Author(s)Center for Prisoners’ rights / Pr Akaike (Univ. of Kyoto) / Mme Yasuda (Univ. of Kokugakuin)
The penitentiary system
The penitentiary system
In Japan, the collective term penal institutions denotes prisons, juvenile facilities and detention houses. Both prisons and juvenile facilities mainly accommodate sentenced inmates and conduct correctional treatment. Detention house are mainly for un-sentenced inmates awaiting trial.
Sentenced prisoners are usually classified, not by security level per say, but by gender, term of imprisonment and inclination towards criminal activities. Long-term prisoners are considered to be those prisoners for a term equal or greater than 10 years.
In 2014, the total number of prisons was comprised of 62 adult prisons, 8 branch prisons, 52 juvenile facilities, 8 detention houses and 103 branch detention houses. The prison administration has responsibility also for juvenile classification homes and juvenile training schools, whose occupants are not included in the prison population.
There are four Private Financial Initiative (PFI) institutions (Mine, Shimane Asahi, Kitsuregawa and Harima), but management of these facilities is shared conducted by the private sector and the Ministry of Justice.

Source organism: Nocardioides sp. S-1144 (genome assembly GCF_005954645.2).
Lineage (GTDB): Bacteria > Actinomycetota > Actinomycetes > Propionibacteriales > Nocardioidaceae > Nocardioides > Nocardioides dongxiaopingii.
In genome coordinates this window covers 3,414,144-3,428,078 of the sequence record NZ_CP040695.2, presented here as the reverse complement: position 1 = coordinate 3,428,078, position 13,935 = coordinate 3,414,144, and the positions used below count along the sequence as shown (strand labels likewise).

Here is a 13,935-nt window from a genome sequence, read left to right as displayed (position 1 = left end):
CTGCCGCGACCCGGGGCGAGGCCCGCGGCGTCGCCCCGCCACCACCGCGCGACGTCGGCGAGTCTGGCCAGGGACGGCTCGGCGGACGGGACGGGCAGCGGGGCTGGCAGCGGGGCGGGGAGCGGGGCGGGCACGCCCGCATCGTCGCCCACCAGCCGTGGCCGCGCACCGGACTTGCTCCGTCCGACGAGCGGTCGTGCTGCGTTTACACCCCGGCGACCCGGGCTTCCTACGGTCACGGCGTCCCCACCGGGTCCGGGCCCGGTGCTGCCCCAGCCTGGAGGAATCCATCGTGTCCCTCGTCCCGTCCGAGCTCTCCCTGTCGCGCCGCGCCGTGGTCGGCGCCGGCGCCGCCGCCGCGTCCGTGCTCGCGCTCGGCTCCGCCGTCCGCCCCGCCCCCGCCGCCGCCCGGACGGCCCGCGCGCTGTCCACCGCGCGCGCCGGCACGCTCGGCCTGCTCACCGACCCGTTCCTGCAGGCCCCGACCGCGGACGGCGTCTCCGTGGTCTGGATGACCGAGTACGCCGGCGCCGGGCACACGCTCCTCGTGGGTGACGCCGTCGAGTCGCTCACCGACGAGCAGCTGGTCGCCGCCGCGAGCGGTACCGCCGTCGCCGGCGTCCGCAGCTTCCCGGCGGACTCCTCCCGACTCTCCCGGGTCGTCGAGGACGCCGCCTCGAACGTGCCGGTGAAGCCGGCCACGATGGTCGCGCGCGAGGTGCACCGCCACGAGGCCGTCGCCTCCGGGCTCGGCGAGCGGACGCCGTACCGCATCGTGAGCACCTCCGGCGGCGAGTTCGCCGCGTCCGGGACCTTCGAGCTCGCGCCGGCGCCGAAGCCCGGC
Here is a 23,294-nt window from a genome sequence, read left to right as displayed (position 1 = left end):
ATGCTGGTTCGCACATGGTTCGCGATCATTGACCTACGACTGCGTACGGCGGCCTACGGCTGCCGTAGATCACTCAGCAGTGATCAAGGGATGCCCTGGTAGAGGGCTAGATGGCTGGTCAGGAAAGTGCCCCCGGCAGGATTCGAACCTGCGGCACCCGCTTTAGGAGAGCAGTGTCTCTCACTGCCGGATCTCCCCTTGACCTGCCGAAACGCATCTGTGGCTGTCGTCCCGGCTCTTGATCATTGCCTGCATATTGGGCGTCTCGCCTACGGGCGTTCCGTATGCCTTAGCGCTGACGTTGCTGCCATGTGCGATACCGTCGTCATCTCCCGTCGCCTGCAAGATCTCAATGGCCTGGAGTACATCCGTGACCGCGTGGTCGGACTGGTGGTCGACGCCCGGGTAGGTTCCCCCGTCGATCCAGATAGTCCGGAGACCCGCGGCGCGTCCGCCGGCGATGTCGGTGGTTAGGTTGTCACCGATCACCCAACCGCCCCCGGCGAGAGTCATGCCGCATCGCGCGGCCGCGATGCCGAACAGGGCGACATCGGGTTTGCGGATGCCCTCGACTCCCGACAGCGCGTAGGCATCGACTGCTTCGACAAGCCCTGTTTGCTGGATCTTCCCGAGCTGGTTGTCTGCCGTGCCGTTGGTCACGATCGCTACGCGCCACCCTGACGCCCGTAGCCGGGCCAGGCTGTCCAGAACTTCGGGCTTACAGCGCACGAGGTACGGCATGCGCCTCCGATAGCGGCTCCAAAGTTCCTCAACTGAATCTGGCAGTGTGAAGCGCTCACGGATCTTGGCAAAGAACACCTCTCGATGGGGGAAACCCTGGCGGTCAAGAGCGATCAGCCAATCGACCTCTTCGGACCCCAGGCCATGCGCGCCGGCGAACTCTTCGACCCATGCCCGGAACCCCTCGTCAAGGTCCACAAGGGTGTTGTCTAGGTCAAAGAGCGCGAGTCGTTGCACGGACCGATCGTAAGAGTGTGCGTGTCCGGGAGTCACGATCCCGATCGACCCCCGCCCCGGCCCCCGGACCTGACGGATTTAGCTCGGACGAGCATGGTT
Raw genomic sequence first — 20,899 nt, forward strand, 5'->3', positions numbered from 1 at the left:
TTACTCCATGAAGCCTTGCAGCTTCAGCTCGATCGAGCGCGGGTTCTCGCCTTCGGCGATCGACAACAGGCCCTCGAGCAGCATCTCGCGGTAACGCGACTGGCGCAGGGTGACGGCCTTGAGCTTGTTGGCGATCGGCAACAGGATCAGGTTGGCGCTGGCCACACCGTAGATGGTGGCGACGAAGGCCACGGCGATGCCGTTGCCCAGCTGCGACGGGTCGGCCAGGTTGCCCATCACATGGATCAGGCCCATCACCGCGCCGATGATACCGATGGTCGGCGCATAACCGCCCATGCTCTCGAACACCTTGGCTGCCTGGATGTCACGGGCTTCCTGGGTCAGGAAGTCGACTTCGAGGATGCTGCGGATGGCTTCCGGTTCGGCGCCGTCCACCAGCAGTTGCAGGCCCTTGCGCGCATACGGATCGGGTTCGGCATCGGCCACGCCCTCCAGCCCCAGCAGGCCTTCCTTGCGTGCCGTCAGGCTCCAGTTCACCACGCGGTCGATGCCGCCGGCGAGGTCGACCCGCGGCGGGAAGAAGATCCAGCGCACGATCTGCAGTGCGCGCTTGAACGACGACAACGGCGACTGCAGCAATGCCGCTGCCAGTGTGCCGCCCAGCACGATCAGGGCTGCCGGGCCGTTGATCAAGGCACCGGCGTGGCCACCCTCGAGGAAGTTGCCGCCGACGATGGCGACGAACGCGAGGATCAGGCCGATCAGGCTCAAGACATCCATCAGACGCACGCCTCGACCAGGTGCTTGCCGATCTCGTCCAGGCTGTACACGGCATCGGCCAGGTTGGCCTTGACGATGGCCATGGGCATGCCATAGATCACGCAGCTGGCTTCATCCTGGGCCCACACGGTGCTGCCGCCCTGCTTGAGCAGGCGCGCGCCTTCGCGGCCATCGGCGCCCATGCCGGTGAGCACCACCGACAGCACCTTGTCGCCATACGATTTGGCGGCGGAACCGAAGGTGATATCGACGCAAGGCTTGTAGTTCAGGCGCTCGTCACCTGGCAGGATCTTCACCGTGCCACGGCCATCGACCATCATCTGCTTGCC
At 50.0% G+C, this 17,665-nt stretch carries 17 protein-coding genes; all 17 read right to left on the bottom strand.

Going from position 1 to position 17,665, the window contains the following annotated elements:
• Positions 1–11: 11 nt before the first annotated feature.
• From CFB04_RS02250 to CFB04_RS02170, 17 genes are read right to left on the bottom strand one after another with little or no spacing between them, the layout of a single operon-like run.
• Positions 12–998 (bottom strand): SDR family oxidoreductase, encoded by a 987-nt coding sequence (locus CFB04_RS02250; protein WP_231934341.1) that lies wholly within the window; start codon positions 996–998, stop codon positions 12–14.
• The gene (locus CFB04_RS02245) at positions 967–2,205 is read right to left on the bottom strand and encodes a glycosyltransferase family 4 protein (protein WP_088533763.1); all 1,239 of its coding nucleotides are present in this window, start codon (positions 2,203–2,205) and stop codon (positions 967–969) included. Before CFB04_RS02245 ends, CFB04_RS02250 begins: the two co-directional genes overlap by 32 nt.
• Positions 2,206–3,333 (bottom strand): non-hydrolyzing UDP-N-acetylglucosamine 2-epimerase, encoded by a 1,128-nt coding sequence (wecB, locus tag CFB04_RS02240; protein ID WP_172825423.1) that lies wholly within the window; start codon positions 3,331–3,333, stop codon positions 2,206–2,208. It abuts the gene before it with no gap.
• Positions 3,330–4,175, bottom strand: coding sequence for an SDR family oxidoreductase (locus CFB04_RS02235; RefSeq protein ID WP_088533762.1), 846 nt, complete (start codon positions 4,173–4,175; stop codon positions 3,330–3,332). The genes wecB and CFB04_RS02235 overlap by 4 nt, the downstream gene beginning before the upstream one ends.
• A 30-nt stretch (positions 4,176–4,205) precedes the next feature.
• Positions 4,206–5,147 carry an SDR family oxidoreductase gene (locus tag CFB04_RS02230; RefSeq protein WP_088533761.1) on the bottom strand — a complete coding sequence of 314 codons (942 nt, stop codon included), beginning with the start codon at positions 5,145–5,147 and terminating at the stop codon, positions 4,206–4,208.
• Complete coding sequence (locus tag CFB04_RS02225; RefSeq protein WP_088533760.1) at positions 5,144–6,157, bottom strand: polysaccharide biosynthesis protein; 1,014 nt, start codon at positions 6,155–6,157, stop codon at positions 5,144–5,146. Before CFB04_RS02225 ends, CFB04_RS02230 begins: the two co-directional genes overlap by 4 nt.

The PFI uses private capital and expertise in the construction, maintenance and operation of public institutions. The scope of the operation entrusted to the private sector can include treatment of inmates and the security of the prison. These organizations have a reported high turnover of employees, and there are rumors of precarious contracts.
Japanese prison staffs include prison officers who are in charge of the overall treatment of inmates, industry specialists for reform and educational courses and assessment specialists who are concerned with prisoner work and guidance needs. In addition, prisons are staffed with medical doctors, pharmacists, nurses and general clerical staff.
Prison officers are classified into seven ranks: correctional superintendent supervisors, correctional superintendents, vice-correctional superintendents, captains, assistant captains, senior prison officers and junior prison officers.
In 2011 there were close to 19,380 staff working in the Japanese prison system.
According to prison administrators, prison officers impose a strict, military-like discipline in order to maintain the security, order, and safety of the institution and its inmates. The prisoners wear uniforms and are prescribed ways to walk, talk, eat, sit and sleep. Any breach of this discipline is subject to punishment.
Prison staff complain that more staff are required in order to face new types of prisoners such as drug addicts and the elderly, which both require specific, additional attention.